Which means if I hadn’t been at camp, I’d have stayed home and read a book. Or two. Doesn’t matter which (although one’s made me yawn already).

Two Metallica books are coming out. The first is Birth. School. Metallica. Death. Yep, it’s the one that made me yawn, and I’m still yawning even with word that the book is finally scheduled for a US release — in fall of 2013. Which is, obviously, after the Orion festival, but whatever. We’re still seeing a lot of Metallica for a band who’s NOT recording a new album, let alone releasing it.

The other book is called Metallica: The Early Years and the Rise of Metal. It’s purportedly going to focus on “the massive impact of METALLICA’s first four albums on the international metal scene. The 208-page book shows the birth and rise of the monster known as METALLICA and will link the band — and the American metal scene — with the famed New Wave Of British Heavy Metal movement in the U.K. and metal originators such as BLACK SABBATH and JUDAS PRIEST.” (Quote yanked from the press release I saw.)

It’s supposed to be the first and only book to do this.

Okay… I’ll reserve judgment, if you don’t mind.

At least this book is giving details about author Neil Daniels, even if they only say, “Daniels has written about classic rock and heavy metal for a wide range of magazines, fanzines and websites. He has written books on JUDAS PRIEST, Robert Plant, BON JOVI, LINKIN PARK and JOURNEY.” — it’d be nice if they’d provide titles and/or links to some of those backlist titles…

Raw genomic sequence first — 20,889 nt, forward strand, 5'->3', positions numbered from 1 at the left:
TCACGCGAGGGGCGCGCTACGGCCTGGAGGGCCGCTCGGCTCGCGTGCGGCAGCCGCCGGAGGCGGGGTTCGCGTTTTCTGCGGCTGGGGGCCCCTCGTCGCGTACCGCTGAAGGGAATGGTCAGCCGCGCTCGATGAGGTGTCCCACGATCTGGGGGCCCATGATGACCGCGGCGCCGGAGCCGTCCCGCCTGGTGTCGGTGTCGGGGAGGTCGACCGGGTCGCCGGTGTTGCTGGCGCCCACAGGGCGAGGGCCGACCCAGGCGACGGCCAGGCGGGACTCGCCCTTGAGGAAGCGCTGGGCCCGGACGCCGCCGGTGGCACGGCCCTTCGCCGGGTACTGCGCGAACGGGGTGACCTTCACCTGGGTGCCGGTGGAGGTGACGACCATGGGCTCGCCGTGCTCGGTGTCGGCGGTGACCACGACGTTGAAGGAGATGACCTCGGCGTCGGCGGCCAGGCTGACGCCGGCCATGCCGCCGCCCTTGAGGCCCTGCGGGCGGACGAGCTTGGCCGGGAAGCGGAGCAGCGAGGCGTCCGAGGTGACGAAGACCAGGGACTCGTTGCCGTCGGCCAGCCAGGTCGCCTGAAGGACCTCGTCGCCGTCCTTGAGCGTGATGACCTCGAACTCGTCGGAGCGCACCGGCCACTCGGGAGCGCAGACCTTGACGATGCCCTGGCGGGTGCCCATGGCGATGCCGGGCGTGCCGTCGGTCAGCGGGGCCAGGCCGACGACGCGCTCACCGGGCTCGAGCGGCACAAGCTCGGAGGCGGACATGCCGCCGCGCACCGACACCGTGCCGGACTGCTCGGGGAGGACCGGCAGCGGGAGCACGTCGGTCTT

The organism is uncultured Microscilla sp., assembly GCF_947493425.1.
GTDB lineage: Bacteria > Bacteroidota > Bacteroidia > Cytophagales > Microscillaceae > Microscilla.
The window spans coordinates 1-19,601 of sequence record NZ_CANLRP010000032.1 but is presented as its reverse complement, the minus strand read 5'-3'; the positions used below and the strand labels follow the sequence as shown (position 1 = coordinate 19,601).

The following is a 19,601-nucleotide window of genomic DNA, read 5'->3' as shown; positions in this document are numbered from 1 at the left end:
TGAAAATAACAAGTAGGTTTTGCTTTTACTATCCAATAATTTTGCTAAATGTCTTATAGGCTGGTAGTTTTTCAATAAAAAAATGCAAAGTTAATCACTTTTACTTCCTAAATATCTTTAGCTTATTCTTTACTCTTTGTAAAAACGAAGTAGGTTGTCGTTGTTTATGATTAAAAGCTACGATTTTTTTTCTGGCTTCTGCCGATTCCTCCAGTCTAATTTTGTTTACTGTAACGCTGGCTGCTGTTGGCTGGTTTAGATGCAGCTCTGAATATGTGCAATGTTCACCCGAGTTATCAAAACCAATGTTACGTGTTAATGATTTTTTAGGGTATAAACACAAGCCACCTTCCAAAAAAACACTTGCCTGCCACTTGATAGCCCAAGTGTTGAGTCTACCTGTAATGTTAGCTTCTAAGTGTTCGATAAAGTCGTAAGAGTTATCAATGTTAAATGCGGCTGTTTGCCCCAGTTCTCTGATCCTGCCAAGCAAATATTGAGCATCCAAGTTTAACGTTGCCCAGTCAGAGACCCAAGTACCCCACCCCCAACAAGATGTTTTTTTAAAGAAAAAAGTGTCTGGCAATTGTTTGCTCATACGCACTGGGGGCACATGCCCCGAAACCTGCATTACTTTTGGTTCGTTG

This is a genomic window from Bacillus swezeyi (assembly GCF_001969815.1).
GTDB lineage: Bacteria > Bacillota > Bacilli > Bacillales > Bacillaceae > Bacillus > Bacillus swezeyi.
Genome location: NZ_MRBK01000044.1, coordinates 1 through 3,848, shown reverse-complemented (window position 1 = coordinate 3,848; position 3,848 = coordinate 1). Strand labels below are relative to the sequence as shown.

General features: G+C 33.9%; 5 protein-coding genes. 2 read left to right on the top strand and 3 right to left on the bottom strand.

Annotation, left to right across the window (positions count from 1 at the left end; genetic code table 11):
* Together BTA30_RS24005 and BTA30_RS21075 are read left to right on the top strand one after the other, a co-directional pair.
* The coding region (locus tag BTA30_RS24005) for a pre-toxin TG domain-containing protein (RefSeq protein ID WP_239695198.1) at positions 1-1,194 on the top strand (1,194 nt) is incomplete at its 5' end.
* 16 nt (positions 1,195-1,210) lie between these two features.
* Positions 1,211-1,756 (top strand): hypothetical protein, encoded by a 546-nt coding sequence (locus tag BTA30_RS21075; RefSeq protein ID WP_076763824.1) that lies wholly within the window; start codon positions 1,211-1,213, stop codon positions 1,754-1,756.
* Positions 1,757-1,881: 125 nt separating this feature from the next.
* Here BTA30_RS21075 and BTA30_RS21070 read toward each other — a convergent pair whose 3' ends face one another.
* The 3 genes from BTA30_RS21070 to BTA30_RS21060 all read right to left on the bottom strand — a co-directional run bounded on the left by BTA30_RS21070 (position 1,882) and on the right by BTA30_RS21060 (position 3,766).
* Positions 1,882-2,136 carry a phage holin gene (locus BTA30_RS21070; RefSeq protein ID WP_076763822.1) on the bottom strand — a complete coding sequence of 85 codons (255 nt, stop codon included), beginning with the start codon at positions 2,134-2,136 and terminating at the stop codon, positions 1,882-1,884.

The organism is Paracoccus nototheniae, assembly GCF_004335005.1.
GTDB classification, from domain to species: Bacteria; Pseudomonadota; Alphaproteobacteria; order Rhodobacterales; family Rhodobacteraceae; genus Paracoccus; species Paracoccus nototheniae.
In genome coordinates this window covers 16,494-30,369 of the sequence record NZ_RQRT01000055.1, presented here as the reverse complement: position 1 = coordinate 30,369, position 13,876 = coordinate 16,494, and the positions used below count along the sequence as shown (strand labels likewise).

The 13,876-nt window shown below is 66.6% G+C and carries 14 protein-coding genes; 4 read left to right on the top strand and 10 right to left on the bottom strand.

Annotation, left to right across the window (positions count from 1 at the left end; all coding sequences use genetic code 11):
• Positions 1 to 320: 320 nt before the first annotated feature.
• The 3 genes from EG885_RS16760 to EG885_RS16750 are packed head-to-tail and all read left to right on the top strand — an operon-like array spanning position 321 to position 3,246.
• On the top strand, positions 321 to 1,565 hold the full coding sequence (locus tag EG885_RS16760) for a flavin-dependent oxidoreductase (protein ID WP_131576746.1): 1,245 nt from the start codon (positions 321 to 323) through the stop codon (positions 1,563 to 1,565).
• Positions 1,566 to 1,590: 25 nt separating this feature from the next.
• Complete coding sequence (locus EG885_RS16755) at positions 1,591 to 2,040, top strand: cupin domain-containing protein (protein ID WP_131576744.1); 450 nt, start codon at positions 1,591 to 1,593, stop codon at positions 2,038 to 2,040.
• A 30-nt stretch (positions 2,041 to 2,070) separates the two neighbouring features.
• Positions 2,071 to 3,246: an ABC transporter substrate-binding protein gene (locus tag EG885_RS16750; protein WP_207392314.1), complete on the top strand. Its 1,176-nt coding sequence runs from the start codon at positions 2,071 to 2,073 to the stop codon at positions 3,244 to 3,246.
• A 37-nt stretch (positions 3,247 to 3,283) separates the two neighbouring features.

This one’s set to release on May 28, which means you could have read it before the Orion festival and used it to get all pumped. Or, if it sucks, I suppose you could make a collection of biographies about Metallica and say THAT’s your collection required to be a vendor…


A Clown to Reckon With


I’ve long had an uneasy relationship with Slipknot. They either strike a nerve with me — usually but not always in a good way — or I find them too ugly to bear. I’m sure the band’s mastermind, M. Shawn Crahan — you may think of him as Clown — would be flattered.

His art is the same way for me. Fascinating, and not always in a sick way.

So… of course I’m totally coveting his forthcoming photo and art book, The Apocalyptic Nightmare Journey.

Here’s what the press release I saw has to say:

Apocalyptic Nightmare Journey, which will be published by MTV Books in June, is a collection of explorations in darkness and light from Shawn’s experimental photography, his second and equally powerful artistic outlet which he has honed for over a decade. Weird, wired, paranoid, endlessly imaginative and cancerously prolific, he’s created thousands of dangerous representations of reality through eye-gouging Polaroids in numerous styles in this hand-picked collection.

That says everything… and absolutely nothing. Notice that?

I’ve seen pieces of Clown’s work, as it’s been posted online. It’s been enough to make me realize that for a press release that says everything and nothing all at once, it’s dead-on accurate.

The book, featuring a foreward from one of my heroes, Lars Ulrich, will be out in June.